Author Topic: Steel plate  (Read 62953 times)

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scott123

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Re: Steel plate
« Reply #250 on: September 12, 2013, 09:26:50 AM »
Mary Ann, it's important to keep in mind that kneading and handling dictate gluten development, so a 14% protein flour can make the identical dough that a 13% flour can, depending on how you treat it.  In fact, there's a lot of overlap.  The only difference is that a 14% protein flour gives you the ability to develop a bit more gluten and produce something really chewy, like a bagel.

Because this extra chewy potential isn't there with 13% flour, you don't have to spend a lot of time worrying about overworking the dough/overdeveloping the gluten.  With 14%, you really have to hit that cottage cheese appearance or your texture will suffer. With 13% flour, if you miss the mark, it's no big deal.

I haven't made Sicilian with lower protein flour, but Norma has made some of the best Detroit Sicilian pies this forum (the world?) has ever seen with Occident flour at 12.4% protein.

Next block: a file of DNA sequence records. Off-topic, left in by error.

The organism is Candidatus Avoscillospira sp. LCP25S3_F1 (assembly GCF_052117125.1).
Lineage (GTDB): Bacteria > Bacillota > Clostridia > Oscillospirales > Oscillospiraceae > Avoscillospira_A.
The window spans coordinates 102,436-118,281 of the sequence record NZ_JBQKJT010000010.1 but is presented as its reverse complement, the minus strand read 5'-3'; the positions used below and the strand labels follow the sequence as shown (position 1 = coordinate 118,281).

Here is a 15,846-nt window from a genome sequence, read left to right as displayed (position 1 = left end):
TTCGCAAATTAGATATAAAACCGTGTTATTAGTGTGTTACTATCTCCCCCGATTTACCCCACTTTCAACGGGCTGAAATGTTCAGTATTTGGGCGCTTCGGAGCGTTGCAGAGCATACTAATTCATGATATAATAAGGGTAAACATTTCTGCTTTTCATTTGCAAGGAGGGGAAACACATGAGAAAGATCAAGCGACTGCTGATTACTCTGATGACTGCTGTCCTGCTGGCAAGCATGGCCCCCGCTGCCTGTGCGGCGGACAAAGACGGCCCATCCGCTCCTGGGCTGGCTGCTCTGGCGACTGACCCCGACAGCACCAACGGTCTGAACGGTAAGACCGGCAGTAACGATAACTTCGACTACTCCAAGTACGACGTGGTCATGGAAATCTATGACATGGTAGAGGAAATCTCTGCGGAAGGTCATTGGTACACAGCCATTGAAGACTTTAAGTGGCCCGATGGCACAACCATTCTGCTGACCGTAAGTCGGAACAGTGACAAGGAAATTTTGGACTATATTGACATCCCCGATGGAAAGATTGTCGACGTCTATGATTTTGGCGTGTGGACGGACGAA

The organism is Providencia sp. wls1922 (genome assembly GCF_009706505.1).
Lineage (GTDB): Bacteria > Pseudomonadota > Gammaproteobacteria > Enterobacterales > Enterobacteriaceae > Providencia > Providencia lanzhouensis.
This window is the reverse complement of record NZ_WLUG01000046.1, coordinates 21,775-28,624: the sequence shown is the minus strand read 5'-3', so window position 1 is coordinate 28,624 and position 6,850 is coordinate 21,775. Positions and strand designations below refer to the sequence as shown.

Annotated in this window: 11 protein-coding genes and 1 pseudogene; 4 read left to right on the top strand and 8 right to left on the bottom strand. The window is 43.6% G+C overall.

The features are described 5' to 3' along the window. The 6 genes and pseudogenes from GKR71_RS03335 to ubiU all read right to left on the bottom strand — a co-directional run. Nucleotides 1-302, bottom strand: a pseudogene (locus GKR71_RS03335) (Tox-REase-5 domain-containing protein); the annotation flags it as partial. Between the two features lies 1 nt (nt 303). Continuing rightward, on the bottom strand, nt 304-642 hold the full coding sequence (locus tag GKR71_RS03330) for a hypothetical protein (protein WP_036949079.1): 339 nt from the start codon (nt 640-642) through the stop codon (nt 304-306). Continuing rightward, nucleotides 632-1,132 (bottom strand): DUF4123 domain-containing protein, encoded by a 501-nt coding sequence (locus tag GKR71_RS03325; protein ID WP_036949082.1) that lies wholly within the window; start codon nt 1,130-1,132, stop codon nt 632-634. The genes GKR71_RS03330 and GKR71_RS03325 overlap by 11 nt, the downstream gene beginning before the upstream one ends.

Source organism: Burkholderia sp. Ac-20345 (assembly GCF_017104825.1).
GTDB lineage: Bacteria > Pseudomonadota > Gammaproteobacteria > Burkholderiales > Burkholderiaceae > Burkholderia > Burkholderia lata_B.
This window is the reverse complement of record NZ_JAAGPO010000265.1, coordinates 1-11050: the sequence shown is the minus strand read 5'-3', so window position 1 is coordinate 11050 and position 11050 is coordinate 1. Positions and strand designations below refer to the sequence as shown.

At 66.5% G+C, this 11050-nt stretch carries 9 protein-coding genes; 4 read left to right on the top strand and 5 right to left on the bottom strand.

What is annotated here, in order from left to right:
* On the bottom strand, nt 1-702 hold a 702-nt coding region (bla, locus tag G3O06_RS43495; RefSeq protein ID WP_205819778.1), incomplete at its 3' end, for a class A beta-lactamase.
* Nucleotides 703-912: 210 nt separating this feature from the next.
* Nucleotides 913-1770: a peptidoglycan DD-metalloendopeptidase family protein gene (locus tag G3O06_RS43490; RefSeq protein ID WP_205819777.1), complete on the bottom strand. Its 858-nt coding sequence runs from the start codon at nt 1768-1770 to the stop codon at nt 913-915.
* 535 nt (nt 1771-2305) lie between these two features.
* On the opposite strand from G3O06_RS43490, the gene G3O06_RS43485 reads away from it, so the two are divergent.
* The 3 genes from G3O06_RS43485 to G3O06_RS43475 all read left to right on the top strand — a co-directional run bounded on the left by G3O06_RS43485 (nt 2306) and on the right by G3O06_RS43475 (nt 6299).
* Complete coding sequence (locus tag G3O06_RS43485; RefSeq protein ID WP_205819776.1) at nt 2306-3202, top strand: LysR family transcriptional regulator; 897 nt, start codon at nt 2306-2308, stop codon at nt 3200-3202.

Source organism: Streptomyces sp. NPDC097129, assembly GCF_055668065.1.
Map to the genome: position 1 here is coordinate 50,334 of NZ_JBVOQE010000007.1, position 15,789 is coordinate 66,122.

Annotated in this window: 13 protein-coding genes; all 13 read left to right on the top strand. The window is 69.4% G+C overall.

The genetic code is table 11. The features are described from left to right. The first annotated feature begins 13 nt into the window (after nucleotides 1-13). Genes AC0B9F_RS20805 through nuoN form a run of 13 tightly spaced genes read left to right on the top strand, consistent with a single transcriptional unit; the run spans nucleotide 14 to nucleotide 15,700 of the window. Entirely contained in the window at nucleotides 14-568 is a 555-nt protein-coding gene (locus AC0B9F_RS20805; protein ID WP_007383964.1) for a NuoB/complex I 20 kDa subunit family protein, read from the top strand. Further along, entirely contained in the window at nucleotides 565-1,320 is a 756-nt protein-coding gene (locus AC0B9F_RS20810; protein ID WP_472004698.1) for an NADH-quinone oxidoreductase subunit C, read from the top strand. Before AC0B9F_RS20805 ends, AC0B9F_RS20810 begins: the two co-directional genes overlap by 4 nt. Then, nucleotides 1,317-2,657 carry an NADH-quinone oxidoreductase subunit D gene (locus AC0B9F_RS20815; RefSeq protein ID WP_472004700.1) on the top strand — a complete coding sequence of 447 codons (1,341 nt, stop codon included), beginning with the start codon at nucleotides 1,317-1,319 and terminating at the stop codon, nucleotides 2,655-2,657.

Other than bagels, where you really need that chewiness, 14% protein flour serves almost no purpose for bread. Trust me, the Best Bakers will give you some of the best bread and pizza that you've ever baked.


Offline mbrulato

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Re: Steel plate
« Reply #251 on: September 15, 2013, 03:06:53 PM »
Great.  I look forward to it.  Then the Best Bakers is a two-fer.  It will replace what I have been using for NY style as well as what I use for bread (KABF).  Is it ok to use a steam bath underneath my steel plates for the next time I make bread? 
Mary Ann

scott123

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Re: Steel plate
« Reply #252 on: September 16, 2013, 04:19:01 AM »
Mary Ann, your back isn't going to like hearing this  ;D but the steel plates won't work for bread. If you're baking bread, you'll need to switch back to your old stone.

Offline mbrulato

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Re: Steel plate
« Reply #253 on: September 16, 2013, 08:44:49 AM »
Ha ha!  That's where my handy double oven comes in  :P. I'll just use the other one.

Why won't it work for bread?
Mary Ann

scott123

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Re: Steel plate
« Reply #254 on: September 16, 2013, 09:08:18 AM »
The advantages of a double oven  ;D

Steel's fast rate of heat transfer is perfect for pizza, but it's too fast for slower baked bread and will burn the bottom before the top is done.

Offline greg c

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Re: Steel plate
« Reply #255 on: October 08, 2013, 02:25:58 AM »